Seven texts (or motifs) have been analyzed to discover that the concept of repentance is present in the FG. Not all of the arguments are equally convincing. Here is the list of arguments in order from the strongest to the weakest:
(1) The FG’s Paraphrase of Isaiah 6:10: 12:40
(2) Stop sinning: 5:14 (8:11)
(3) Light and Darkness Motif: 3:19–21; 8:12; 9:5
(4) The Snake in the Wilderness: 3:14–15 and Num 21:4–9
(5) Born Again or Born From Above: 3:3–5
(6) Belief and Obedience: 3:36
(7) Abiding in the Vine: 15:1–5
The Abiding Passage in John 15 contained three possible arguments, but only one stood the test: “apart from me” is conceptually the opposite of repentance. In John 3:36, obedience was described as the outcome of both belief and repentance. While the discussion about being “born from above” has its exegetical difficulties, the translation of “from above” over “again” or “anew” and Ezekiel 36 being an OT background are a fairly solid foundation to understanding the passage. Since regeneration is the overall theme, of which repentance is a part, the concept is contained within this passage. This is, admittedly, a veiled reference to our concept. The background text to John 3:14–15 fairly clearly contains the picture of Israelites repenting. The Numbers 21 text is specifically the background text and there are no reservations in commending a reference to repentance in this text. The light and darkness motif contains the third strongest argument for repentance. The picture of those in unbelief fleeing the Light and those who believe coming to the Light portrayed the previously understood definition of repentance. The analysis of this passage concluded that every time the FG mentions believing (after 3:21), the concept of repentance should be kept in mind. The man whom Jesus healed in John 5 and then told to “stop sinning” contained the second strongest connection to repentance. Finally, the Johannine paraphrase of Isa 6:9–10 actually contains the term used for repentance in the LXX.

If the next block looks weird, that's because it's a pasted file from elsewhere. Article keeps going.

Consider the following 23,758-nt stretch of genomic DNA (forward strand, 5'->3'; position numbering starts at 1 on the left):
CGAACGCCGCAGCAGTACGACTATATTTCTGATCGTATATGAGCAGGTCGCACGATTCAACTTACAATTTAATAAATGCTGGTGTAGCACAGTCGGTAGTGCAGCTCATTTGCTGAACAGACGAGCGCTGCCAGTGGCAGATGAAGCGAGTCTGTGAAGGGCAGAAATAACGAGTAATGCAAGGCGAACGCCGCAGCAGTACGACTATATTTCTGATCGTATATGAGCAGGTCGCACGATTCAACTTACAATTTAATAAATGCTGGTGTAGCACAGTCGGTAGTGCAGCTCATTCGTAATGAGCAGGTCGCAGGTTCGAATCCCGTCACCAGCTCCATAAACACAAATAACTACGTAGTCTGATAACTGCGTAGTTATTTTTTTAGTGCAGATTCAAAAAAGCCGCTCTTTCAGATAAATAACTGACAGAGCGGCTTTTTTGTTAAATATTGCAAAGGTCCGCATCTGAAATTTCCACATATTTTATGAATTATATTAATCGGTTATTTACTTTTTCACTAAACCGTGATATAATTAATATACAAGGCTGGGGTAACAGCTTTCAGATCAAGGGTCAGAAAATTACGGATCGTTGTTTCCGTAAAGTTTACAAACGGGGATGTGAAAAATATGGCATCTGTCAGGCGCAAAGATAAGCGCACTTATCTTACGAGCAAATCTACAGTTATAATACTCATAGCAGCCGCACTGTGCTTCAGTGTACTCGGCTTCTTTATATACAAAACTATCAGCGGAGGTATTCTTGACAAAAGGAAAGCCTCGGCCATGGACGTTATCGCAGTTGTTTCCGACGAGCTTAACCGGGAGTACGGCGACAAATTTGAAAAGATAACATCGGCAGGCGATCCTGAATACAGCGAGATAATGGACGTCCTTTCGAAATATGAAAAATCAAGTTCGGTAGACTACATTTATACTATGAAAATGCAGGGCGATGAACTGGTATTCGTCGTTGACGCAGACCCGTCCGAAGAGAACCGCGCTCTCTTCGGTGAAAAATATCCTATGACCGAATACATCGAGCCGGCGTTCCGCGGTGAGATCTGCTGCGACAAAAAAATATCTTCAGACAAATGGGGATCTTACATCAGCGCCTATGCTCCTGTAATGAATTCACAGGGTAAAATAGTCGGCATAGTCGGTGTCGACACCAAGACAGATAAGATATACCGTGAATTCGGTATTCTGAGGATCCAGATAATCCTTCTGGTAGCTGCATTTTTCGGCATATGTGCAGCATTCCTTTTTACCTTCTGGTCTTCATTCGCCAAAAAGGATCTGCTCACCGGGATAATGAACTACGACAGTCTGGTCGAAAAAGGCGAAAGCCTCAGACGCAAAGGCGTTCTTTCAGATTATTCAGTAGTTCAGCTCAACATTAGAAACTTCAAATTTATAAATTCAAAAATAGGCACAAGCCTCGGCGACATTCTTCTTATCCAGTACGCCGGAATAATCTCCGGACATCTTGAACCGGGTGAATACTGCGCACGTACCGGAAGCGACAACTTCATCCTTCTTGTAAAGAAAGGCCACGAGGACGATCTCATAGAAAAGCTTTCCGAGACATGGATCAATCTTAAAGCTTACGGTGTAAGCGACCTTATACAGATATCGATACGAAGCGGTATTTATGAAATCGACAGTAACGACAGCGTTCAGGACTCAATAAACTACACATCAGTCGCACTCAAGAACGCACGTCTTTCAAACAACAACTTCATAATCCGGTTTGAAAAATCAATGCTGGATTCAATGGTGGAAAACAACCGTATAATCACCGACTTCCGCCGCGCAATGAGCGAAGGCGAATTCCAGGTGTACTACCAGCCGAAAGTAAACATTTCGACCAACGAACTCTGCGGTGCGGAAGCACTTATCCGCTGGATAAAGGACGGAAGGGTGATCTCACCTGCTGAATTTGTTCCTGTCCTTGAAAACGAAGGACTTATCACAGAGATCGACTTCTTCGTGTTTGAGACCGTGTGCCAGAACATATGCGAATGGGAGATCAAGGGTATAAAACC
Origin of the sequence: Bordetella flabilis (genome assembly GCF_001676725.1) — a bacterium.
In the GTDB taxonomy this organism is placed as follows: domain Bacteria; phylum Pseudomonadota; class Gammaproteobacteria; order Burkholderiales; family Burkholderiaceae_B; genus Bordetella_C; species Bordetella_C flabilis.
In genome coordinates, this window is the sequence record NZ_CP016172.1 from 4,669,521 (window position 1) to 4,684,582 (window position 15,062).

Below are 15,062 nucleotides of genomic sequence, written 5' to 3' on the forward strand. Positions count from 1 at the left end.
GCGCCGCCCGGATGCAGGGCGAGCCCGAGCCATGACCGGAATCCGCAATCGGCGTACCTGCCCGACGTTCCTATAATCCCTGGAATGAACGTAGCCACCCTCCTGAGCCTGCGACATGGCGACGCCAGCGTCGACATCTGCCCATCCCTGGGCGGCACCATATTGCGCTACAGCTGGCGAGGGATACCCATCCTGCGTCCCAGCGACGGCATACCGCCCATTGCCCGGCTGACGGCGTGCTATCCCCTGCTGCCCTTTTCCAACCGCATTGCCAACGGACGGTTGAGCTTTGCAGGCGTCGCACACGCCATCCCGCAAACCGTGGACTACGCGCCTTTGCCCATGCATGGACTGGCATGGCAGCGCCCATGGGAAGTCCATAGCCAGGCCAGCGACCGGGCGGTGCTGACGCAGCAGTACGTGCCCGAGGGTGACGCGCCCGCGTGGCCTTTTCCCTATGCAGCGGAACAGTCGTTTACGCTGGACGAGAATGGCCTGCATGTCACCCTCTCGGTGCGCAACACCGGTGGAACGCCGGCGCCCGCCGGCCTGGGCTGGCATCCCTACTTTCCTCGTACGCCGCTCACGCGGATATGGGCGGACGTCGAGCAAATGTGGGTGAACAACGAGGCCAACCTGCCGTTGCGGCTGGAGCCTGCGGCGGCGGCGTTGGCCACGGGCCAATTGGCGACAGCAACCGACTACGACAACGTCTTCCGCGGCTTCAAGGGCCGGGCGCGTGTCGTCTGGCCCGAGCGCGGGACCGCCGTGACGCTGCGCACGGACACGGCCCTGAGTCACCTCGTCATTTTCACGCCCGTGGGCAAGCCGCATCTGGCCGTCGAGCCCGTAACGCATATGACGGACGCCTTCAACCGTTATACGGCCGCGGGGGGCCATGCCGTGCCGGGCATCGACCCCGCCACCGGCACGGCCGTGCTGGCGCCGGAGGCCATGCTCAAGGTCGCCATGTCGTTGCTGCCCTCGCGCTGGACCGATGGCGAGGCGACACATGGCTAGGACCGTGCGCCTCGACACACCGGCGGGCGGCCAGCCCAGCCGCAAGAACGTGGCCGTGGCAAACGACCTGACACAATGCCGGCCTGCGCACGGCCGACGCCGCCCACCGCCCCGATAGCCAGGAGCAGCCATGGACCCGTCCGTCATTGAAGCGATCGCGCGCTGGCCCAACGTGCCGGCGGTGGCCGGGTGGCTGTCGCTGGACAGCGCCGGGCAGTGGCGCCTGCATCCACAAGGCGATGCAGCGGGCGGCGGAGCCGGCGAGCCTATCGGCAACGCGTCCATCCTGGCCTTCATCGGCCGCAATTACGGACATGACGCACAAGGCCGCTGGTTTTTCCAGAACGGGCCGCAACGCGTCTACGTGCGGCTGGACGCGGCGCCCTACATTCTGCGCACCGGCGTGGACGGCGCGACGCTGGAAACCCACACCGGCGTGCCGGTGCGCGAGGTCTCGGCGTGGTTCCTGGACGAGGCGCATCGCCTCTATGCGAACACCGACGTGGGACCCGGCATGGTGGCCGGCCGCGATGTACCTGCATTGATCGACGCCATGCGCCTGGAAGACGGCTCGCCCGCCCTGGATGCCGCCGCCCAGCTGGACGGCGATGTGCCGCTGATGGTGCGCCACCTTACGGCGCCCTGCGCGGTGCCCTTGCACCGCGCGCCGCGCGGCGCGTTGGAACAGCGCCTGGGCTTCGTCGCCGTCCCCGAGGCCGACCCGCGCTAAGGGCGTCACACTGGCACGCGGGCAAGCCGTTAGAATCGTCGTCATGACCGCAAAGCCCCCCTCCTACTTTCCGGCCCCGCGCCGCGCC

While repentance cannot be said to be an overwhelming theme of the FG, it should not be considered absent. Those claiming that since the FG contains no references to repentance then Christians should avoid referring to the concept in evangelism and gospel presentations may not have studied close enough the conceptual links to repentance in the FG.